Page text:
Tinariwen's press photos and album covers almost invariably feature the band standing stoic and solemn-faced in the never-ending horizon of a desertscape, the wind whipping hair and robes, guitars and drums slung across backs and shoulders that are ready to move at a moment's notice. In other words, it is at once the epitome of the stereotypical rock star pose and a constant gesture to this band's less-familiar origins -- in the Saharan desert, among nomadic tribes and refugee camps of the much-persecuted Tuareg people, against enormous odds. These photos, equal parts Led Zeppelin and Lonely Planet, are slick, well-crafted publicity material, of course. But they also do a pretty damn good job of representing the sound with which this Malian band has made its name -- and entranced the world.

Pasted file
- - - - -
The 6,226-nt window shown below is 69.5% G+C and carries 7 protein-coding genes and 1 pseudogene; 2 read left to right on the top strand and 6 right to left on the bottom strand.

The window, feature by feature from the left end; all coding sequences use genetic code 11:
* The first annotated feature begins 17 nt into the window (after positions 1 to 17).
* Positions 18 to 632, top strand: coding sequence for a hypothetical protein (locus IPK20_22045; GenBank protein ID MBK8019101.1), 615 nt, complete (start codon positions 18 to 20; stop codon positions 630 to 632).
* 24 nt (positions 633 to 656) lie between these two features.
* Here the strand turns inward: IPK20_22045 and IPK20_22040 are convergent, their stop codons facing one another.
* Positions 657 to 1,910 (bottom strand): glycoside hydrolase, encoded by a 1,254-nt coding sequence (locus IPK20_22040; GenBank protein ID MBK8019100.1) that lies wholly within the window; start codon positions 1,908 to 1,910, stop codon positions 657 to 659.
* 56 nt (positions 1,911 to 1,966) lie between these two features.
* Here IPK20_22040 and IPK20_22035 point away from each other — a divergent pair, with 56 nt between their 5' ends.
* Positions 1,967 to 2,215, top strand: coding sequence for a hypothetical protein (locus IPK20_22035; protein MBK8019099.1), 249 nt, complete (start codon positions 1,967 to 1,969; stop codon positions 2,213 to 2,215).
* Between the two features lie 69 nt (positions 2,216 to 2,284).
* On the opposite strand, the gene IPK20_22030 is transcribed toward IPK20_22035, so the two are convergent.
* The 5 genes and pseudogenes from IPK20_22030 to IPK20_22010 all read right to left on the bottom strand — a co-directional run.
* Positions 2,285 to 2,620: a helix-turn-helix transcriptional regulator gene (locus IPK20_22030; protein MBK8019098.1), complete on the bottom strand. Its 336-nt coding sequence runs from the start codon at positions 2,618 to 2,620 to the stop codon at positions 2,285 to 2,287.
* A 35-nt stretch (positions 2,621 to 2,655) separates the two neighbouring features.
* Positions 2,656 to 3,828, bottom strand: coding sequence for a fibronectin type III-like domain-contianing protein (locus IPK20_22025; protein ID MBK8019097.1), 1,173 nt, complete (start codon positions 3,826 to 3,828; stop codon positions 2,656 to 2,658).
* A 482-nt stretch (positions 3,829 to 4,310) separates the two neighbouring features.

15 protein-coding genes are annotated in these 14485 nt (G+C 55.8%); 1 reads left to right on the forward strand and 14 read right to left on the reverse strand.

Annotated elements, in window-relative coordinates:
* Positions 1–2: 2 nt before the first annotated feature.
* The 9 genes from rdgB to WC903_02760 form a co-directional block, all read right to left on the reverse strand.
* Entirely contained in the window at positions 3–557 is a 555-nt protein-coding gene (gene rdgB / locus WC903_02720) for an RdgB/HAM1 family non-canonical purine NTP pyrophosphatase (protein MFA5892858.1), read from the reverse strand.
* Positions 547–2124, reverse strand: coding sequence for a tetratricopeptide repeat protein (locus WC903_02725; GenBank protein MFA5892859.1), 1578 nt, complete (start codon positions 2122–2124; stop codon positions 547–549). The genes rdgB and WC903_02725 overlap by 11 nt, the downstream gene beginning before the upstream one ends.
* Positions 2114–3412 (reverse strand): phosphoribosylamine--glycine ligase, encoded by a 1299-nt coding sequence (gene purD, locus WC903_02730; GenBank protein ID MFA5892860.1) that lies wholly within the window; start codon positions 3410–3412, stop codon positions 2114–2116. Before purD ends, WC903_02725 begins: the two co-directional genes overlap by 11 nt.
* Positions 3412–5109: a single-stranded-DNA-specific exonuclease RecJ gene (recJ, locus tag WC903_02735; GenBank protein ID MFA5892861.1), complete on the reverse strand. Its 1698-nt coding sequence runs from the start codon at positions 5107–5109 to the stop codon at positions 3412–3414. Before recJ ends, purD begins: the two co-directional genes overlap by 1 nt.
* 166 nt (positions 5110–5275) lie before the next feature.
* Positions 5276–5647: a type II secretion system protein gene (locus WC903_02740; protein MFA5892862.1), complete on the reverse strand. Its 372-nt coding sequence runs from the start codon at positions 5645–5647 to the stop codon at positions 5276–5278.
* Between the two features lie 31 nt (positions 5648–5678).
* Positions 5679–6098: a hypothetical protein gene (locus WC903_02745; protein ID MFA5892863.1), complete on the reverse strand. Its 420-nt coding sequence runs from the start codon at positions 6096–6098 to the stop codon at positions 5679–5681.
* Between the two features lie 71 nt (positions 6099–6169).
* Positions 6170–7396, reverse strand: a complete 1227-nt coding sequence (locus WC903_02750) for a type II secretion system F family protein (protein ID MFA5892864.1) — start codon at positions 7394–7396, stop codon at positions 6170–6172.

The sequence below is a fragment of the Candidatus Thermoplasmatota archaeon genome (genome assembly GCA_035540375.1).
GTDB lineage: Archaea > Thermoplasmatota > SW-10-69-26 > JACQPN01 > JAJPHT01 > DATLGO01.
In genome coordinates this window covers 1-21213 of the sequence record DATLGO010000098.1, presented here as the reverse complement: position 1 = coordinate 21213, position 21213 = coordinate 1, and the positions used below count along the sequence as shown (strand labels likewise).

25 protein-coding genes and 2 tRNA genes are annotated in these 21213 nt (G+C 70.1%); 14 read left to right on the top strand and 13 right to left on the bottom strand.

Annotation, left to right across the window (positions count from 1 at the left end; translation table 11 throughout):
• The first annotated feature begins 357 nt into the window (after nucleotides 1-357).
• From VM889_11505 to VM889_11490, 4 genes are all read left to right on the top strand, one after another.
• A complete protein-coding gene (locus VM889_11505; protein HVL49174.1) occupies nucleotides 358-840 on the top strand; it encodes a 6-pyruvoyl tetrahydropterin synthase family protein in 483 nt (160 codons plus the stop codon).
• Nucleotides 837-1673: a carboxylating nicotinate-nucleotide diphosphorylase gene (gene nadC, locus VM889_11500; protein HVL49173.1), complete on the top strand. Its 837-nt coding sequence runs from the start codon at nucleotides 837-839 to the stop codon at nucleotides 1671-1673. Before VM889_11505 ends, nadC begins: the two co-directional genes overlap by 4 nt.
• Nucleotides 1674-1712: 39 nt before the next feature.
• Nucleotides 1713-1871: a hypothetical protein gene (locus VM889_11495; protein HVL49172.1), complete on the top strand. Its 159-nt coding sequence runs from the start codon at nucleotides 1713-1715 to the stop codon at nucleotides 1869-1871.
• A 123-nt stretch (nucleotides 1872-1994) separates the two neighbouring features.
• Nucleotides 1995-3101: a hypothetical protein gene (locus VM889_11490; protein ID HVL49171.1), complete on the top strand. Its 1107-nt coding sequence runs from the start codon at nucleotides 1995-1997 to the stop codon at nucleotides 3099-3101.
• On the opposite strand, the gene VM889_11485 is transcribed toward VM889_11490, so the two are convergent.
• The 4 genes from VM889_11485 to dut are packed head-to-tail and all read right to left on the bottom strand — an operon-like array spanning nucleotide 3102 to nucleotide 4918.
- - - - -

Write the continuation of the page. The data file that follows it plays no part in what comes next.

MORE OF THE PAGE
The story is the stuff of legends: Young folks in the Saharan region dig into the blues and blues rock (itself heavily influenced by African and Afro-diasporic music, of course) and pick up guitars (sometimes as an alternative to weapons in this conflict-ridden region) to craft a sound that intertwines Western rock, African traditions and the yearning, mesmerizing infinity of the desert. Tinariwen's been at it for more than 30 years now, and they just keep finding new ways to wrap us up in their meditative, mournful sound, whether they're re-creating a traditional tea-drinking ceremony or jamming with TV on the Radio. Thrill your way through this mix of their best songs, including cuts from their latest album, Emmaar, which was recorded in a different desert -- Joshua Tree -- due to the persecution of musicians in parts of the Saharan region.